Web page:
with good thrifty trees when a vacan
Fall is'a'good time to plant out
shade and ornamental trees, but ever
greens should not be transplanted
Cream should whip three times its
bulk, producing three quarts of whip
ped cream from one of un whipped.
The skin of new potatoes can be re
moved more quickly with a stiff vege
table brush than by scraping.
.Most vegetables are better cooked
fast, excepting potatoes, beans, cauli
flower and others which contain
starch. Cabbage should be boiled rap
idly in plenty of water; so should on
ions and young beets and turnips.
A cool room above ground is better
for milk than a cellar, and it should
always be remembered that milk
should not stand near vegetables, fish
or meat of any kind, as it invariably
absorbs the flavor of what is near it.
Doughs that stick to rolling pin,
board and hands in a hot kitchen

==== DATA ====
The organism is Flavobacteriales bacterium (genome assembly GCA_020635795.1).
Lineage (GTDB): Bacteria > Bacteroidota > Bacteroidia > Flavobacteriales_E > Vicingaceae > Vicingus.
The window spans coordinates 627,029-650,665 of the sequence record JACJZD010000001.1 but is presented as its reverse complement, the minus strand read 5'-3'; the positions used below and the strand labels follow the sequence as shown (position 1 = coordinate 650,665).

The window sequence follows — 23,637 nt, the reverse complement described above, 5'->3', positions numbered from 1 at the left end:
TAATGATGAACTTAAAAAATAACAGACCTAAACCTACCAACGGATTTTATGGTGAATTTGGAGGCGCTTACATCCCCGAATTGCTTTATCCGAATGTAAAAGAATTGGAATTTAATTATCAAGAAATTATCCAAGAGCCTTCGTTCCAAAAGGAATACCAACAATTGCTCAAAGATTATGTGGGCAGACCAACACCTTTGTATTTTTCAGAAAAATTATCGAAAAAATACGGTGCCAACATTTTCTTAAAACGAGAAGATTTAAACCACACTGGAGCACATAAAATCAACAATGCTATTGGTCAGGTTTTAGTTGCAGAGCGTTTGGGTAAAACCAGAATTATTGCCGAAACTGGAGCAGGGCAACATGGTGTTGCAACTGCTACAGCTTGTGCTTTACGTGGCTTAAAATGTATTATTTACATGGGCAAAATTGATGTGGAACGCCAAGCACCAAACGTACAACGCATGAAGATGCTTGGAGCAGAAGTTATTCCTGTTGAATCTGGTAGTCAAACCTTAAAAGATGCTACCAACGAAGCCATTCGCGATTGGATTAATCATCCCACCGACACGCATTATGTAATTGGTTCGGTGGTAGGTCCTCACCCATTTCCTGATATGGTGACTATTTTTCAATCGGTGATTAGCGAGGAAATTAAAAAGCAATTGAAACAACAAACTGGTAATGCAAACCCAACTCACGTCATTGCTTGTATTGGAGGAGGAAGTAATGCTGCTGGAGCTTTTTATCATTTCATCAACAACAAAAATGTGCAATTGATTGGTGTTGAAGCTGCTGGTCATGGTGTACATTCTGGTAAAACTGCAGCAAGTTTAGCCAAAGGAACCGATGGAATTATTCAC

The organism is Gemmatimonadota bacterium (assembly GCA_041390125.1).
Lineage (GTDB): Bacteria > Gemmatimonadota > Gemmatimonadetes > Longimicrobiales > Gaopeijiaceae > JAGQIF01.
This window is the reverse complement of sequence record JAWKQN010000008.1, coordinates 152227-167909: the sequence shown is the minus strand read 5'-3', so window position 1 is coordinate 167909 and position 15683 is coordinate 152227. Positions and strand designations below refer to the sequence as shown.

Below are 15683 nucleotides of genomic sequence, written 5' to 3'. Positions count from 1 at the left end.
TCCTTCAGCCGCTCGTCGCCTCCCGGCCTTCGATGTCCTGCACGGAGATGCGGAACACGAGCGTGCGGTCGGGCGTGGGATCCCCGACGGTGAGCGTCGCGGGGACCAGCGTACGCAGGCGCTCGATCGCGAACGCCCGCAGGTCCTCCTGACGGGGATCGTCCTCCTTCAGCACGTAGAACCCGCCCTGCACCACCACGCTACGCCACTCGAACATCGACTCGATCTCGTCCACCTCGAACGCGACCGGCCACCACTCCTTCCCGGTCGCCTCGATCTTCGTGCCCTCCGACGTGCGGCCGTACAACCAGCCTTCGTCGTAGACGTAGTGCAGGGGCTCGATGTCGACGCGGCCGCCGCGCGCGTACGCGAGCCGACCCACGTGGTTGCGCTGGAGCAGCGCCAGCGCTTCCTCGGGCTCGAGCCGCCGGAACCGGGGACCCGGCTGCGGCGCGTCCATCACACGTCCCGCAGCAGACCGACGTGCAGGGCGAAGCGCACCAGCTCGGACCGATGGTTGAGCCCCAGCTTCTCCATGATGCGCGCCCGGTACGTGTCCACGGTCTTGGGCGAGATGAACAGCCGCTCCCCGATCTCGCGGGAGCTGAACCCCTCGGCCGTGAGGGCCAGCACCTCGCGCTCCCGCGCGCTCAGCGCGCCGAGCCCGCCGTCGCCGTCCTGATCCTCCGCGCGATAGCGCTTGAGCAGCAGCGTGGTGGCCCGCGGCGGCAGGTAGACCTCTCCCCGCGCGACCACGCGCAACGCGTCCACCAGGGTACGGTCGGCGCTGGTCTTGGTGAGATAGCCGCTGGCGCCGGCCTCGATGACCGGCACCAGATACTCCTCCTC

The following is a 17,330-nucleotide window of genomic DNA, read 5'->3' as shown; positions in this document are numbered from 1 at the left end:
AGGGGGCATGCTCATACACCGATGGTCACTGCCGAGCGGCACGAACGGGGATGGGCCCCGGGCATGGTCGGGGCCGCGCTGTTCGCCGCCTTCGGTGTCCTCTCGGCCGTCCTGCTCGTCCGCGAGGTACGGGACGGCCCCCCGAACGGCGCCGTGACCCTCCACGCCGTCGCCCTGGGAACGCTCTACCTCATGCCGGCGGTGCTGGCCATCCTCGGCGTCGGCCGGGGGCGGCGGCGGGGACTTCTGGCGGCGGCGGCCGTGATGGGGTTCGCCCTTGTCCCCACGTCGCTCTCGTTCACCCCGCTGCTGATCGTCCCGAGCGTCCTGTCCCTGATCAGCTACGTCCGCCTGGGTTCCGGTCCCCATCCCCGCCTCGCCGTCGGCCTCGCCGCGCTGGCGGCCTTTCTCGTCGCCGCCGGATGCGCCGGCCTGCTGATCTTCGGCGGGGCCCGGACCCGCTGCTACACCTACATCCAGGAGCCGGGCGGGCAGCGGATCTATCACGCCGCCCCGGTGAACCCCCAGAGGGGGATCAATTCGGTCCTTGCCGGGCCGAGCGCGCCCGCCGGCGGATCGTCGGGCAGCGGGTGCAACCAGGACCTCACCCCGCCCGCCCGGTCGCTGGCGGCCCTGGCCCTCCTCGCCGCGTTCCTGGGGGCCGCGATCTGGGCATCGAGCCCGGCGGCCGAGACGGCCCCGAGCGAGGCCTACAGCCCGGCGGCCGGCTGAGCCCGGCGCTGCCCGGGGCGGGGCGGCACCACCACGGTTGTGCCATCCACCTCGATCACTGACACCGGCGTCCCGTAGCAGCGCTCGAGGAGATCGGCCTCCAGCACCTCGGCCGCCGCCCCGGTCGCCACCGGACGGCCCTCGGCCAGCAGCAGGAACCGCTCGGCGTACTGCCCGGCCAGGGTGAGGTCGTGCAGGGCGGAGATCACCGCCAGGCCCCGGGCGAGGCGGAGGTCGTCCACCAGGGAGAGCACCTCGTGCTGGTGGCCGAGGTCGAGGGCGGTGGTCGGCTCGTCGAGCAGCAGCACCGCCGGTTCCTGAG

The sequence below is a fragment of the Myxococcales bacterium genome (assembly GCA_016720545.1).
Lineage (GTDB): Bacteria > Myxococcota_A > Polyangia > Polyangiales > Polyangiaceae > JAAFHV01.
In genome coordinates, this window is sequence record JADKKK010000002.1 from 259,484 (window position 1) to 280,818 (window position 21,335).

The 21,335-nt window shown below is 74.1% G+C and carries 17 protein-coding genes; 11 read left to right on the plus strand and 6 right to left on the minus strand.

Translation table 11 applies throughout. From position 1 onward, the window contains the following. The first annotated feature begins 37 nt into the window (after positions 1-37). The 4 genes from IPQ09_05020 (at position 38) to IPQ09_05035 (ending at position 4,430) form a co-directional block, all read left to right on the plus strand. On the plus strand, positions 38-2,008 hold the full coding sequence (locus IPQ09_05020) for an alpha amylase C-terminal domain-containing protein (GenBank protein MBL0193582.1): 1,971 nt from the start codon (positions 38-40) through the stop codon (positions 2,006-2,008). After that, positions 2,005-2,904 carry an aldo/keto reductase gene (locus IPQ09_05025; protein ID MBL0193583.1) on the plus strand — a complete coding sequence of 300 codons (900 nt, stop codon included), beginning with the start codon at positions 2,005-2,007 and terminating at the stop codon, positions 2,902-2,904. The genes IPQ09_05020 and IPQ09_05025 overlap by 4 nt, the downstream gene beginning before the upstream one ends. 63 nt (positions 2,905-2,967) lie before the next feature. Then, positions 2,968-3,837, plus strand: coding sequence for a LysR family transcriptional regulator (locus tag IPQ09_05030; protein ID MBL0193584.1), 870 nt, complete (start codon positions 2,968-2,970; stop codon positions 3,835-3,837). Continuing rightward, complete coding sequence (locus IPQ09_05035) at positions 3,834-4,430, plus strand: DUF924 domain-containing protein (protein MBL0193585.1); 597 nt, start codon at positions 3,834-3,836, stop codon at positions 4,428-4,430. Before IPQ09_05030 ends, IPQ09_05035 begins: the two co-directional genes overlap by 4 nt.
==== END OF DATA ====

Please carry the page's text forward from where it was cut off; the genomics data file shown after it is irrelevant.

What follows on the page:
should be set away till thoroughly
chilled, but all trouble might have
been saved by using cold fat, flour and
liquid at first, and the texture of the
dough would have been better.
It is a great mistake to make a large
tea-biscuit. Properly speaking, a tea
biscuit should not be more than two
inches in diameter and proportionately
thick when baked. This gives a deli
cate, moist, flaky biscuit, which will
be cooked through before the outside
crust has become hard or over brown.
In boiling macaroni it is fatal to
permit it to stop boiling for a moment
until done. Have plenty of salted
water in the saucepan at the boiling
point when the sticks are added, and
when they are tender throw in a glass
of c old water to stop the cooking sud
denly, and drain at once. After that
it may be served in various ways.
Gasoline will remove spots from the
most delicate fabrics and leave no
trace behind of its use. It will also